Exhibit Columbus to explore middle America and beyond
The 2020-2021 Exhibit Columbus theme and its J. Irwin and Xenia S. Miller Prize recipients line-up have just been revealed, placing the focus on the ‘middle city’ during the upcoming annual Indiana architecture event
Indiana’s annual celebration of architecture, art, design and community, Exhibit Columbus, has announced its 2020-2021 theme and key participants. In preparation for the event’s launch this autumn, co-curators Iker Gil and Mimi Zeiger have set the question ‘New Middles: From Main Street To Megalopolis, What Is The Future of The Middle City?’, and their exciting line-up includes five J. Irwin and Xenia S. Miller Prize recipients, whose studios will contribute site-specific installations throughout the city centre.
This year’s prize winners include a selection of dynamic, US-based and international practices: Dream the Combine from Minneapolis, USA, ecosistema urbano from Miami and Madrid, Spain, Future Firm from Chicago, USA, Olalekan Jeyifous from Brooklyn, USA and Sam Jacob Studio from London, UK.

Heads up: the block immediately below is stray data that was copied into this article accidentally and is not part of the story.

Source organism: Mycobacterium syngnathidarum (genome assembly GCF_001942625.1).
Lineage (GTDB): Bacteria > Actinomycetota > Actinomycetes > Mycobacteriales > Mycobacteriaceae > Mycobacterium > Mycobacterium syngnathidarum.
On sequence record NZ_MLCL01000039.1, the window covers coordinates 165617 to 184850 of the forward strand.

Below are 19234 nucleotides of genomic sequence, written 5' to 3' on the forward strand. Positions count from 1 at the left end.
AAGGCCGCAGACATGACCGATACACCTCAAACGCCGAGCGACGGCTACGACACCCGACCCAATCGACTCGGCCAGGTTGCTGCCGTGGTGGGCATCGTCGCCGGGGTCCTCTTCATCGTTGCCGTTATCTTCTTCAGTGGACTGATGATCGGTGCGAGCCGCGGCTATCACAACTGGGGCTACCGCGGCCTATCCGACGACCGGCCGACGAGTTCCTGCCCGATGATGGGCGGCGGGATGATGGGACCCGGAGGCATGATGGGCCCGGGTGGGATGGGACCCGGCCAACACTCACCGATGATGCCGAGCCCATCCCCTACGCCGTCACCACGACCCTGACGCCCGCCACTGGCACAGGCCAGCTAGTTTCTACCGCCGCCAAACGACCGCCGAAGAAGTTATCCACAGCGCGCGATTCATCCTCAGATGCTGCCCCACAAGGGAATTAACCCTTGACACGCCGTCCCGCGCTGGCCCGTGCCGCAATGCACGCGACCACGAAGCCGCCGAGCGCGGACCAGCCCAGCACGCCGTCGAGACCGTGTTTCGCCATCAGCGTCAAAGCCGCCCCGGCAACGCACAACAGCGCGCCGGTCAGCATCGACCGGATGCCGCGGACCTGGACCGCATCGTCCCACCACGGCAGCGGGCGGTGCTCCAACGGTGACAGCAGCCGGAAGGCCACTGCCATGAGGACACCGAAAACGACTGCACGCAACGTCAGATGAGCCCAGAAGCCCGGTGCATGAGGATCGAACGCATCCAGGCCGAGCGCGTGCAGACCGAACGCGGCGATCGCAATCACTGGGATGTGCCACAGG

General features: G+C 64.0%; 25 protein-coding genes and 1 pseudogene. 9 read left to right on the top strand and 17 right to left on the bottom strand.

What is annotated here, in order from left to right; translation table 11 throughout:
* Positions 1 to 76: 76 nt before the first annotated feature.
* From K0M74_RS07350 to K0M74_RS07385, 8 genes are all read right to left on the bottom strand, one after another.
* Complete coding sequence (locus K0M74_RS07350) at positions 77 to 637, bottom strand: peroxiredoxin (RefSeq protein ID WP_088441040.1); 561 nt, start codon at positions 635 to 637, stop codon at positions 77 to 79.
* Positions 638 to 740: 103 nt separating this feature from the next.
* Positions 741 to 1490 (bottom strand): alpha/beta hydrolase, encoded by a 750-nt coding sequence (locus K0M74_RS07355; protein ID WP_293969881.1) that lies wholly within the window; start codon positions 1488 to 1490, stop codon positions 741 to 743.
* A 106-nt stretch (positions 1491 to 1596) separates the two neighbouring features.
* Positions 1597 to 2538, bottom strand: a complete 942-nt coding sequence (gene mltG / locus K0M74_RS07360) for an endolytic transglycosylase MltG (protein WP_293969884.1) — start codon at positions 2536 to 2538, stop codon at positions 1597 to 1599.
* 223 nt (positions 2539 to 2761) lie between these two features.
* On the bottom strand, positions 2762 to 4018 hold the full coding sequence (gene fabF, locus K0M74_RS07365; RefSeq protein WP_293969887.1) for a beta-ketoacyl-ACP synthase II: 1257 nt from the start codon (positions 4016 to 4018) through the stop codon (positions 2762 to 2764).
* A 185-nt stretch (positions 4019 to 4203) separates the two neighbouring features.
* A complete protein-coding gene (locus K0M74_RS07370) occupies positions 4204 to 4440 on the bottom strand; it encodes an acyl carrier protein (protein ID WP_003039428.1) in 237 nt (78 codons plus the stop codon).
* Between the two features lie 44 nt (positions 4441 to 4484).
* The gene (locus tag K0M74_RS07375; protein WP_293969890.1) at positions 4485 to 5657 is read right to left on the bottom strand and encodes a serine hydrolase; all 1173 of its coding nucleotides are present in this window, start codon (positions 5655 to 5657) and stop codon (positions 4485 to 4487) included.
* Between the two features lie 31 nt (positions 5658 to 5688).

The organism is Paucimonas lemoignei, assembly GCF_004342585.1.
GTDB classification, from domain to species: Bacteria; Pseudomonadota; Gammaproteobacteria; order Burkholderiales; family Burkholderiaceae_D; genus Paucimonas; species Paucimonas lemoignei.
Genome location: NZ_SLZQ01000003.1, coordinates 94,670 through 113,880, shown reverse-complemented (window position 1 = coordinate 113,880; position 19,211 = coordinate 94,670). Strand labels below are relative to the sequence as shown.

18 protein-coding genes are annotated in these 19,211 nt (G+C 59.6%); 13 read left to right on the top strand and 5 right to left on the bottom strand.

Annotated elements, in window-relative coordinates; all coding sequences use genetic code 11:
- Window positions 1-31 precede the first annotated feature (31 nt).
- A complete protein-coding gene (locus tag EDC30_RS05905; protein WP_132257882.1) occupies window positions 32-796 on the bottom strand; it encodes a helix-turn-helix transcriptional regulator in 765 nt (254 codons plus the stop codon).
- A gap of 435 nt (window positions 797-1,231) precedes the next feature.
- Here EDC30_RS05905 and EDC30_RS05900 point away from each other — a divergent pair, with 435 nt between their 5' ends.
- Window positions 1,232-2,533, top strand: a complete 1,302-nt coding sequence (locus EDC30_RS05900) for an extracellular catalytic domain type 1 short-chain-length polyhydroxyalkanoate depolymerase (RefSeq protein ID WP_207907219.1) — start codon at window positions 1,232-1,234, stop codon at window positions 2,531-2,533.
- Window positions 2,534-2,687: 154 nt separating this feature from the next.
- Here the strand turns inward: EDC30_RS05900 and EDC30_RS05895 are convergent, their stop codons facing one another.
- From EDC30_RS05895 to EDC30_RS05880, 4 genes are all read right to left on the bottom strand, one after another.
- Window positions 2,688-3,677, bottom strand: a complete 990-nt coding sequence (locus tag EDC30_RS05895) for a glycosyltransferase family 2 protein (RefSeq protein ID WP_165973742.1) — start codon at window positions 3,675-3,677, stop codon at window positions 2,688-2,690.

The winners ‘have been selected for their commitment to the transformative power that architecture, art, and design have to improve people’s lives and make cities better places to live,’ explain the organisers. Meanwhile, ‘Columbus, Indiana, best known as a mid-century modernist destination, is an archetypal middle city – a middle amongst middles with an impressive history of socially-minded architecture designed to foster civic life.’
This idea of Midwest, mid-sized, or middle America is what the contributors are called upon to explore through a series of outdoor designs as well as a symposium, where the five Miller Prize recipients will be featured participants. In addition to the five highlighted installations, the displays will also include eleven other projects at varying scales, such as seven University Design Research Fellowships’ offerings, and two inaugural Photography Fellows’ presence, all exploring Columbus’ civic space.
Conceived to ‘activate’ downtown Columbus for a period of three months, this cultural event, in a series originally launched in 2016, has fast become a staple in the worldwide architecture calendar, as well as a fascinating addition to local and global debates on architecture, urban design, American cities – and beyond. §